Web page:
To help food and beverage manufactures choose the best blend for their products, premix suppliers can supply numerous research findings on nutrient stability, bioavailability, possible interactions and optimal blend choices for various applications. SNT has formulated products for many different types of foods and beverages, so we are very familiar with how much a certain material will degrade under various manufacturing processes, such as pasteurization, aseptic packaging, baking, spraying and extrusion, Knudsen said. In addition, we will make suggestions about what forms of an ingredient will work best for their product and we also assist them in determining the proper overage amounts to meet their desired label claim. Some premix suppliers may also conduct custom research not only on the premix itself, but also on the finished product. But even if a premix supplier is not involved in the entire product development (such as Albion), the company still needs to advise the customer of physical and chemical considerations for the food and the premix, according to Motyka.

Other options premix suppliers can provide for food and beverage manufacturers include offering various sizes and forms of delivery of the premix blend itself. Dry blends and liquid blends range from bulk truckloads to totes, drums, cartons, pouches and tablets. Whatever method suits the customer is the way we pack the product, Pfefer said. Pre-measured packages are also an attractive option, according to Knudsen. SNT offers a standard 25 kg box for bulk blends, as well as unitized packages that can hold as little as 100 grams to make it easier for the finished product manufacturer to just tear open and add the pre-weighed amount, instead of having to weigh out the premix for every batch, Knudsen said. So if you combine the ease of using a multi-ingredient premix with a unitized package, a processor can really save a lot of labor time and reduces cost.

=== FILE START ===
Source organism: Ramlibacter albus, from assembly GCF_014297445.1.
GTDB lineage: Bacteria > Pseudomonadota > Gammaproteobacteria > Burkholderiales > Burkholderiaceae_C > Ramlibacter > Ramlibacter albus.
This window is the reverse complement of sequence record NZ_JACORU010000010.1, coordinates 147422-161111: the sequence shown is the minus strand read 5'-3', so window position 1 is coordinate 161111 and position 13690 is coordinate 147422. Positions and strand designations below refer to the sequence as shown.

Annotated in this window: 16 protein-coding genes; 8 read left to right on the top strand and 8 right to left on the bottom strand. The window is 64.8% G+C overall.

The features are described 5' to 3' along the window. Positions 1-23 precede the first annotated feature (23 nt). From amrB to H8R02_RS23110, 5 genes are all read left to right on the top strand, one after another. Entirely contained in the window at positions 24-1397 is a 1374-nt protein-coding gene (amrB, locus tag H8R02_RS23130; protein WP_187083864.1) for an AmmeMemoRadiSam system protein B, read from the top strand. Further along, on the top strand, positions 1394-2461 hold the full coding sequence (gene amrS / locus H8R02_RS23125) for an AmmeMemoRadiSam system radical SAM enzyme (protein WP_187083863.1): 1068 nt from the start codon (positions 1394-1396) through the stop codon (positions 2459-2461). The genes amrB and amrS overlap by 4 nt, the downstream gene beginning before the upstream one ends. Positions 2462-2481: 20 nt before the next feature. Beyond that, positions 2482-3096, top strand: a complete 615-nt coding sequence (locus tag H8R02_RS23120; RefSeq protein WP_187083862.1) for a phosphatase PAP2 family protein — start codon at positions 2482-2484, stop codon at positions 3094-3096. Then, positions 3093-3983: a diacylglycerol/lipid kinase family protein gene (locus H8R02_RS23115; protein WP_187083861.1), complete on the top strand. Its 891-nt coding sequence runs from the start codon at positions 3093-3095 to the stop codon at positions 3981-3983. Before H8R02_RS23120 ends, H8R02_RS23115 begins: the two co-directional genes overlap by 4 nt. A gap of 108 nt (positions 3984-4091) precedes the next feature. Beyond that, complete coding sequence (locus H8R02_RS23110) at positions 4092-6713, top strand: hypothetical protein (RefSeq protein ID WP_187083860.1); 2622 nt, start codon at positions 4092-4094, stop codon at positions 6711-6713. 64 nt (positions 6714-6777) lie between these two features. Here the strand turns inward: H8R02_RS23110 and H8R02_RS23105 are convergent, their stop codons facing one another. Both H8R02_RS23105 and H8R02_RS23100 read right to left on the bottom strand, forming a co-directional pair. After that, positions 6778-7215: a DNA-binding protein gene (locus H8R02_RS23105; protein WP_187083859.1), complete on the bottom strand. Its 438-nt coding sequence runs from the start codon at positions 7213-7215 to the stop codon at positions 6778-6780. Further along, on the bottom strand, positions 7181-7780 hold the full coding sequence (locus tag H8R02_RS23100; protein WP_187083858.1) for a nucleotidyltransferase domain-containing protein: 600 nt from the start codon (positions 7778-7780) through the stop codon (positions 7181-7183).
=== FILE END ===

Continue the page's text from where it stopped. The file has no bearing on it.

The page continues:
Many premix suppliers also offer help when formulating label claims for finished products. Label claims are important because they can make (or break) a products and companys reputation. Manufacturers of grain products fortified with folic acid, for example, can make claims on their labels that fortified products contain folic acid and that adequate intake of the nutrient may reduce the risk of neural tube defects. If the label claims are not accurate, however, that is when legal problems can arise. The benefits relayed on the label will be something that is done by the finished product manufacturer, Knudsen said. However, SNT offers technical services such as assistance with locating research studies that can help them with information on their labels. Guaranteeing a premixs potency and making sure it meets its designated composition and claim throughout a designated shelf life at a recommended temperature is also to be expected. However, Hnat cautioned, It is ultimately the responsibility of the company selling the finished product to ensure it meets the label claim 100 percent for added nutrients.


  1. Evans MI et al. Impact of folic acid fortification in the United States: markedly diminished high maternal serum alpha-fetoprotein values.Obst Gynecol. 103, 3:474-9, 2004.

  2. Tucker KL et al. Breakfast cereal fortified with folic acid, vitamin B-6, and vitamin B-12 increases vitamin concentrations and reduces homocysteine concentrations: a randomized trial. Am J Clin Nutr. 79, 5:805-11, 2004.

Subscribe and receive the latest insights on the health and nutrition industry.
Join 37,000+ members. Yes, it's completely free.

You May Also Like